Thursday, May 2, 2019

Feels like Day 39

I turned older recently. It tends to happen once a year. This year I celebrated in one of my happiest of places because I was on the ROAD.

You know it's been a tough year for all of us, posse, so you know how badly I needed to be out there with my kids again, driving through a whole lot of wide open expanses with a whole lot of nothing stretched before me on long, long roads.

I rented a car for this trip. Alex helped since he has a membership for rental cars given all his travels. We picked the car up together and as soon as we hopped in, we were like, "Is this what cars are like now?" and then proceeded to push every button like kids with a new toy. I'm surprised we didn't break anything.

It's been a long time since I've had a new car. My 2006 model is still kicking it but has most definitely seen better days. I love my car and don't want to part with it yet but I'll admit -- pretty thrilling to have an affair with a hotter younger model for a couple weeks.

My road trips are ambitious. It's the norm for us to pull 14-hour days in the car as we get to where we're going. The kids and I have a system that has been refined over many years of doing these trips -- an intricate schedule of bathroom breaks and snack bags and surprise bags and road trip games and countdowns and music playlists to fit each landscape. We know what to expect in a car and it doesn't take long to get back into the road trip frame of mind.

Climbing into a car together at dawn to begin another adventure is like climbing into an old friend. That sounded creepy but I meant it to feel cozy.

There was one feature I found jarring on my hot young rental car as I cruised along. Every few hours or so, the dashboard would light up and a message would flash in an annoying way: "Would you like to take a break?" And I would get kind of offended and say aloud, "Take a break? Take a break? Have you ever met me, car? God you don't know me at all."

My old car would never ask me such a stupid question. She knows breaks are for wimps and road trips are for driving.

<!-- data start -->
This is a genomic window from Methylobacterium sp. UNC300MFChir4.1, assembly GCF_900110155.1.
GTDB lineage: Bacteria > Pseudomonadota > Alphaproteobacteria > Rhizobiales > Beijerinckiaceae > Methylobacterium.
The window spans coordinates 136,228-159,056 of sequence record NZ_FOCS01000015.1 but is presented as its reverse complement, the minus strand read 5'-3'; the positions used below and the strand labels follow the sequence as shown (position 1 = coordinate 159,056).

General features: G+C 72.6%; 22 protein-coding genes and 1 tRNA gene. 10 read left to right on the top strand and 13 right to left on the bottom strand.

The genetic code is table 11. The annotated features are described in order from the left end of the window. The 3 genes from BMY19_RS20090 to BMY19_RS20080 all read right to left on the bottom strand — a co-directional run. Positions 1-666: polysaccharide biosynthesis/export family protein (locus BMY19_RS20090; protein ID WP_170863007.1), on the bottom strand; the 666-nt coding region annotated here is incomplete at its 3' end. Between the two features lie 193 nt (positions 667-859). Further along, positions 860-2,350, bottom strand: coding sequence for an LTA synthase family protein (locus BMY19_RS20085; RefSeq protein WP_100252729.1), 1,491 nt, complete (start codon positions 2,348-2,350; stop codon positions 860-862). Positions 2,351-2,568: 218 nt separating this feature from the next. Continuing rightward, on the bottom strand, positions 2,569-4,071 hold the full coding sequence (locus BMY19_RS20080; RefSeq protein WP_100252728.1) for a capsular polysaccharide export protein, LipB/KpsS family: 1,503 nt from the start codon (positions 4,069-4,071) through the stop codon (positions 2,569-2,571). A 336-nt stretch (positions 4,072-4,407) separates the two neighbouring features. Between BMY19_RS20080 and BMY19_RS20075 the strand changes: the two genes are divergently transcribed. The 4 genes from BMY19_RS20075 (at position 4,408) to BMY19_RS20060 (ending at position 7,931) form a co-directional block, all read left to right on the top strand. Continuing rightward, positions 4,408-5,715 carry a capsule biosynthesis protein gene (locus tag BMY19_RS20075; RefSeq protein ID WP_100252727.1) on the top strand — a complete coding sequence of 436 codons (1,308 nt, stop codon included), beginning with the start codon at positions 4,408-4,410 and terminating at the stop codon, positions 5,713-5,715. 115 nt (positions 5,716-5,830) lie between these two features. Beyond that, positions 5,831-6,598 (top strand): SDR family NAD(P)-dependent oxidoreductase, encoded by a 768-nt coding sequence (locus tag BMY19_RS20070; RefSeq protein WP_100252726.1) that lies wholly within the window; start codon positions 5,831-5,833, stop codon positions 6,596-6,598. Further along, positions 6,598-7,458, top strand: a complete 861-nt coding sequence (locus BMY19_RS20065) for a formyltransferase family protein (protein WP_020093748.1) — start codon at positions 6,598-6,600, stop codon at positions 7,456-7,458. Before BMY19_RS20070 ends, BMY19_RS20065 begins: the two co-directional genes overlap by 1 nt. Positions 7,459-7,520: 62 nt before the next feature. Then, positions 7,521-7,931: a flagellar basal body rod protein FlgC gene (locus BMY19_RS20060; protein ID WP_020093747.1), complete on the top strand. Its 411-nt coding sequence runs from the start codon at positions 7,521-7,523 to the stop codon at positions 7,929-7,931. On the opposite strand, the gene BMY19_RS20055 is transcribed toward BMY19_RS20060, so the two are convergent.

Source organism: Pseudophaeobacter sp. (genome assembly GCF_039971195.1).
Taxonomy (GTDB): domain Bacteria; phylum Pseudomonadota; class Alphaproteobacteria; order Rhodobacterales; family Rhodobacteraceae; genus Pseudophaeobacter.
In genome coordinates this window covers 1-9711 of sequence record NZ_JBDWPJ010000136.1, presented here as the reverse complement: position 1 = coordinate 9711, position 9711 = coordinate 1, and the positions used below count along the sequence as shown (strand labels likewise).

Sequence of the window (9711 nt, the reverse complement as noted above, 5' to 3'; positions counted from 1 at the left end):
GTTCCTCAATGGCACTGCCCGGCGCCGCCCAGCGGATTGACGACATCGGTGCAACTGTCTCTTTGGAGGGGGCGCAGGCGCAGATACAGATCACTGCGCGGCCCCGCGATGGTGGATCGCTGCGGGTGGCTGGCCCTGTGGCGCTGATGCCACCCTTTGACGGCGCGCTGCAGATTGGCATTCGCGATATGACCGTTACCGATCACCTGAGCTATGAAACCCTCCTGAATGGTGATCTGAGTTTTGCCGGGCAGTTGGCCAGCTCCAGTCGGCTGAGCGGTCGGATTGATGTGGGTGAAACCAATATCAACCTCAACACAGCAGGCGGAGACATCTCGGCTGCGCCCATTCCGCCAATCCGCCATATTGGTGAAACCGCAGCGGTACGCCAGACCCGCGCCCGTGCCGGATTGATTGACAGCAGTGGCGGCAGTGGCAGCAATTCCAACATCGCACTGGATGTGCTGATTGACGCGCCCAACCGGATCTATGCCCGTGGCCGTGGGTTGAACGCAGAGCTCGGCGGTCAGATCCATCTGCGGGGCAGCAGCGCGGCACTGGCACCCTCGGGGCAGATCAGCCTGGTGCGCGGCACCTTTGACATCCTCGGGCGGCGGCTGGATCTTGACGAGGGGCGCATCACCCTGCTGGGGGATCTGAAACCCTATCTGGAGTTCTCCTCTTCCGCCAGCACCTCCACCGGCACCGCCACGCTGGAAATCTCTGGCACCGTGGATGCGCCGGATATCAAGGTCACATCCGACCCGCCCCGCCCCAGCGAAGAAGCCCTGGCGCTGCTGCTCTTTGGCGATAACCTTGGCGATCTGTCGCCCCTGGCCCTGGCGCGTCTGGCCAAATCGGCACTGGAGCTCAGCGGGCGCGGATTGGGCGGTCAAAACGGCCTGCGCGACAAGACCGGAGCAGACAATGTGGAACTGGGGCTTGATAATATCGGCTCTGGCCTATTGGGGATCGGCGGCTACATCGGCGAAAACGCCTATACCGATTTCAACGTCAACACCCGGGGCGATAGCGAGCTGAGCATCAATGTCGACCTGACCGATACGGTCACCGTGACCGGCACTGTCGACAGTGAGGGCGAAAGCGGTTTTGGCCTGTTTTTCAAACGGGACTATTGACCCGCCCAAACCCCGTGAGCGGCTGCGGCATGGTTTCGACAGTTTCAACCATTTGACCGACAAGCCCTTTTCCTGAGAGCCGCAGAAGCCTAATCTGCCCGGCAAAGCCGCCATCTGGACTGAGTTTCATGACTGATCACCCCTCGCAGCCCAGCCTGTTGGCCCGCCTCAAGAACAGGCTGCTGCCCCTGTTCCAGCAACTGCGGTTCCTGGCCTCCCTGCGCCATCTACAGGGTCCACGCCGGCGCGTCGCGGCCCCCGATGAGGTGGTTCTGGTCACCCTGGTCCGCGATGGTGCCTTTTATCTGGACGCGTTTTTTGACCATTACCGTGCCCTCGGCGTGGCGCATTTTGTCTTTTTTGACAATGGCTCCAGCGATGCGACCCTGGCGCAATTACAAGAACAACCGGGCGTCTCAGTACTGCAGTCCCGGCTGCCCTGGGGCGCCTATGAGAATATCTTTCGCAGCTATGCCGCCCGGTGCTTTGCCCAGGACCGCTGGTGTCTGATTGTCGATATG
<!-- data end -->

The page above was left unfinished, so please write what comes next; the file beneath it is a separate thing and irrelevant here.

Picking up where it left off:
This trip was all about California. Our first day ended in Eureka. I love Northern California and all the many, many quirky roadside attractions you can search out until your kids start getting crabby and telling you they're sick of them and wish we could just go to the hotel. Lame!

Giant Paul Bunyan and Babe the Blue Ox
Babe was anatomically correct.
Lucien jumped out of the car and yelled, "Mom, look at the balls on that bull!"

For the tour-thru tree, my rental car's dashboard
flashed the message,
"Get me out of here I am claustrophobic"
We're really getting to know each other now.

A house carved out of a giant Redwood tree

The Gravity House at Confusion Hill

The Grandfather Tree

We ate dinner our second night at a Cheesecake Factory in San Jose. It is not an experience I would recommend. My first question, which has been on my mind for a long time: why is The Cheesecake Factory decorated in a faux Egyptian theme? Shouldn't it be more of an industrial factory-type thing? What is it about the words "cheesecake" and/or "factory" that made someone snap their fingers and say "Cleopatra!" This is just one of many things that bother me about that restaurant.

Our table was wedged between two tables of men at The Cheesecake Factory.  The men on my left were complaining about the women in Silicon Valley. One said, "If you're not payin' 'em, ignore 'em, because at least the ones you're paying will do what you say." I had to resist throwing my bowl of overpriced pasta primavera at his head because it is my firm belief it is better for a misogynist to wear a bowl of pasta than not wear a bowl of pasta.

I was hoping the kids had not overheard but Lucien looked up from his book and said, "Mom, I think that guy's single for a reason."